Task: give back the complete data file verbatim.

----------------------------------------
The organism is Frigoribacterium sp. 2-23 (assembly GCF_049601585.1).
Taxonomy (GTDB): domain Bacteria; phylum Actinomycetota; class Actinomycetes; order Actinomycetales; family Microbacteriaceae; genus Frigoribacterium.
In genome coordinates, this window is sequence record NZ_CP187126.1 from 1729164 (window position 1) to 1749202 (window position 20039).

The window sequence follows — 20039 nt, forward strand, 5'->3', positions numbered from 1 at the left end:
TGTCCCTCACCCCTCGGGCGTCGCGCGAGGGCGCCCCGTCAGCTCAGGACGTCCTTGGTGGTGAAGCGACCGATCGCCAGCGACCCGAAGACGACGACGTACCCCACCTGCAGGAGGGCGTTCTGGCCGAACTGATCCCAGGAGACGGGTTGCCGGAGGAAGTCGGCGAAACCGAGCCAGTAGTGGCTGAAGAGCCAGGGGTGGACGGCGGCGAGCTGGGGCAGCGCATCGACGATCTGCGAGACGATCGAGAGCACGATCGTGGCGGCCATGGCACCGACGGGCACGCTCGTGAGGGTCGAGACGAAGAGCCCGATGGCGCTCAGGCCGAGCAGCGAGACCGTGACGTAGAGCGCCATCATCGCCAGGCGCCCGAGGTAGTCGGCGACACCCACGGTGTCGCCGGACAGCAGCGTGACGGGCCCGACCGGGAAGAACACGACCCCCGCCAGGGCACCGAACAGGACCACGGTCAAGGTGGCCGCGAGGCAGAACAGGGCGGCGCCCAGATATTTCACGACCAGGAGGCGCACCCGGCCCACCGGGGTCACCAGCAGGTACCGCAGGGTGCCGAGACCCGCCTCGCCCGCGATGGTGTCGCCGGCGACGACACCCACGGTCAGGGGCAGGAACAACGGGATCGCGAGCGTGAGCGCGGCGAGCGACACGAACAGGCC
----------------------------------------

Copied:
The organism is Frigoribacterium sp. 2-23 (assembly GCF_049601585.1).
Taxonomy (GTDB): domain Bacteria; phylum Actinomycetota; class Actinomycetes; order Actinomycetales; family Microbacteriaceae; genus Frigoribacterium.
In genome coordinates, this window is sequence record NZ_CP187126.1 from 1729164 (window position 1) to 1749202 (window position 20039).

The window sequence follows — 20039 nt, forward strand, 5'->3', positions numbered from 1 at the left end:
TGTCCCTCACCCCTCGGGCGTCGCGCGAGGGCGCCCCGTCAGCTCAGGACGTCCTTGGTGGTGAAGCGACCGATCGCCAGCGACCCGAAGACGACGACGTACCCCACCTGCAGGAGGGCGTTCTGGCCGAACTGATCCCAGGAGACGGGTTGCCGGAGGAAGTCGGCGAAACCGAGCCAGTAGTGGCTGAAGAGCCAGGGGTGGACGGCGGCGAGCTGGGGCAGCGCATCGACGATCTGCGAGACGATCGAGAGCACGATCGTGGCGGCCATGGCACCGACGGGCACGCTCGTGAGGGTCGAGACGAAGAGCCCGATGGCGCTCAGGCCGAGCAGCGAGACCGTGACGTAGAGCGCCATCATCGCCAGGCGCCCGAGGTAGTCGGCGACACCCACGGTGTCGCCGGACAGCAGCGTGACGGGCCCGACCGGGAAGAACACGACCCCCGCCAGGGCACCGAACAGGACCACGGTCAAGGTGGCCGCGAGGCAGAACAGGGCGGCGCCCAGATATTTCACGACCAGGAGGCGCACCCGGCCCACCGGGGTCACCAGCAGGTACCGCAGGGTGCCGAGACCCGCCTCGCCCGCGATGGTGTCGCCGGCGACGACACCCACGGTCAGGGGCAGGAACAACGGGATCGCGAGCGTGAGCGCGGCGAGCGACACGAACAGGCC